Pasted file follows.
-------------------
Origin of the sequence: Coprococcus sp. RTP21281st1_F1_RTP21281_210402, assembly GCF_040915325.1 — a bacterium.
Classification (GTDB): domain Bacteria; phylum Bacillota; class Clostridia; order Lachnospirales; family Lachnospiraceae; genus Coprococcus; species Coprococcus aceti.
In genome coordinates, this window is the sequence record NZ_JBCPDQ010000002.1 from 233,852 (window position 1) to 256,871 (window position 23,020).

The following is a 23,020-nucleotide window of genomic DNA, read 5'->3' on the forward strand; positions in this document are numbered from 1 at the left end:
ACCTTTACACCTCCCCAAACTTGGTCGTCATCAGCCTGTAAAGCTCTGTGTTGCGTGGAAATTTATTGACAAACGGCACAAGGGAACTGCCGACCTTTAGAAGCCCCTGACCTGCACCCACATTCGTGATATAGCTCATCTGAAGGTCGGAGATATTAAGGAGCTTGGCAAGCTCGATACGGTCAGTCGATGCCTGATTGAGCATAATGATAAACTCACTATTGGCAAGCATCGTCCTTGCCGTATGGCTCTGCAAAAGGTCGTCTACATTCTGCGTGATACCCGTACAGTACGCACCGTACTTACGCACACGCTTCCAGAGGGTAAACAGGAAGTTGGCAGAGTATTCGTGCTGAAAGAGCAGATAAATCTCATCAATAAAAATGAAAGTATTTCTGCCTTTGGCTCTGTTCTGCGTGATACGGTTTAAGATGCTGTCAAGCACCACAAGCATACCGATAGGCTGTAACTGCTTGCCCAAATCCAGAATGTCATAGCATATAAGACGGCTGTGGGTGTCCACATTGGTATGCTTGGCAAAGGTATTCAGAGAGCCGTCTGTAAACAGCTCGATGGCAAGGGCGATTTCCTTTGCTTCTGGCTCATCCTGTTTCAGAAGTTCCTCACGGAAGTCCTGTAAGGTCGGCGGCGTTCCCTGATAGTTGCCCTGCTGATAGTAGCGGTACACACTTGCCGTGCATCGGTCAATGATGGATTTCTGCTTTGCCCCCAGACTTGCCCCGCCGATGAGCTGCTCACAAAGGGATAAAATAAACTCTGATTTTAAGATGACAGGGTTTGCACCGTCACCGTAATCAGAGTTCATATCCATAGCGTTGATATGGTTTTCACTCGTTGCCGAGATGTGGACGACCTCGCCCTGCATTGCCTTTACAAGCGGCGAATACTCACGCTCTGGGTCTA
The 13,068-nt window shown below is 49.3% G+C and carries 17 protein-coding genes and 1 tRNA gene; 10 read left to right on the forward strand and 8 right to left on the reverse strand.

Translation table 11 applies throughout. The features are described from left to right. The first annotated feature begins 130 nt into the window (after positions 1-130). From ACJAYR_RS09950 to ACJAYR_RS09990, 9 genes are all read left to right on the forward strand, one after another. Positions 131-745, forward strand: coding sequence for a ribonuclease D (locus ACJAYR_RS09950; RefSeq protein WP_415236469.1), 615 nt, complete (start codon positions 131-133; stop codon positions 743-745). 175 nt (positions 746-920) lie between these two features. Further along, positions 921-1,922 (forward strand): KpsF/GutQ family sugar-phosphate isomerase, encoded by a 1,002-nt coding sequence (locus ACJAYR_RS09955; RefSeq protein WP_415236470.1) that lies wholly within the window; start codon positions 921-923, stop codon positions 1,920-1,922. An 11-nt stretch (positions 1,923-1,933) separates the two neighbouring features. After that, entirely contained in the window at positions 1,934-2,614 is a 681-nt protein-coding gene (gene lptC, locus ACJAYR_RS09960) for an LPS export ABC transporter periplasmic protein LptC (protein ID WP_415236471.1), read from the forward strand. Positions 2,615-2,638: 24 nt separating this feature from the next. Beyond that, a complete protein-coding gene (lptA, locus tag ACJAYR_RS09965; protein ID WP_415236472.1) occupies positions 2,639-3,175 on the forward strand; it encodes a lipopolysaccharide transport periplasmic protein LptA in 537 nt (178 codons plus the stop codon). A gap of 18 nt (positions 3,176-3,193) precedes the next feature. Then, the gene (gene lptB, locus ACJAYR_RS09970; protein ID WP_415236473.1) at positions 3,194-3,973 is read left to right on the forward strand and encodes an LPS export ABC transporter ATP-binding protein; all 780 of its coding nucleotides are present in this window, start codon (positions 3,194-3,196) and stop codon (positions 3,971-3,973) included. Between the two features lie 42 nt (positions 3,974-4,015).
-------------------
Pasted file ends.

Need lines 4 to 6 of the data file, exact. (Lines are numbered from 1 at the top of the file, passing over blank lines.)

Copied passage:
The following is a 23,020-nucleotide window of genomic DNA, read 5'->3' on the forward strand; positions in this document are numbered from 1 at the left end:
ACCTTTACACCTCCCCAAACTTGGTCGTCATCAGCCTGTAAAGCTCTGTGTTGCGTGGAAATTTATTGACAAACGGCACAAGGGAACTGCCGACCTTTAGAAGCCCCTGACCTGCACCCACATTCGTGATATAGCTCATCTGAAGGTCGGAGATATTAAGGAGCTTGGCAAGCTCGATACGGTCAGTCGATGCCTGATTGAGCATAATGATAAACTCACTATTGGCAAGCATCGTCCTTGCCGTATGGCTCTGCAAAAGGTCGTCTACATTCTGCGTGATACCCGTACAGTACGCACCGTACTTACGCACACGCTTCCAGAGGGTAAACAGGAAGTTGGCAGAGTATTCGTGCTGAAAGAGCAGATAAATCTCATCAATAAAAATGAAAGTATTTCTGCCTTTGGCTCTGTTCTGCGTGATACGGTTTAAGATGCTGTCAAGCACCACAAGCATACCGATAGGCTGTAACTGCTTGCCCAAATCCAGAATGTCATAGCATATAAGACGGCTGTGGGTGTCCACATTGGTATGCTTGGCAAAGGTATTCAGAGAGCCGTCTGTAAACAGCTCGATGGCAAGGGCGATTTCCTTTGCTTCTGGCTCATCCTGTTTCAGAAGTTCCTCACGGAAGTCCTGTAAGGTCGGCGGCGTTCCCTGATAGTTGCCCTGCTGATAGTAGCGGTACACACTTGCCGTGCATCGGTCAATGATGGATTTCTGCTTTGCCCCCAGACTTGCCCCGCCGATGAGCTGCTCACAAAGGGATAAAATAAACTCTGATTTTAAGATGACAGGGTTTGCACCGTCACCGTAATCAGAGTTCATATCCATAGCGTTGATATGGTTTTCACTCGTTGCCGAGATGTGGACGACCTCGCCCTGCATTGCCTTTACAAGCGGCGAATACTCACGCTCTGGGTCTA
The 13,068-nt window shown below is 49.3% G+C and carries 17 protein-coding genes and 1 tRNA gene; 10 read left to right on the forward strand and 8 right to left on the reverse strand.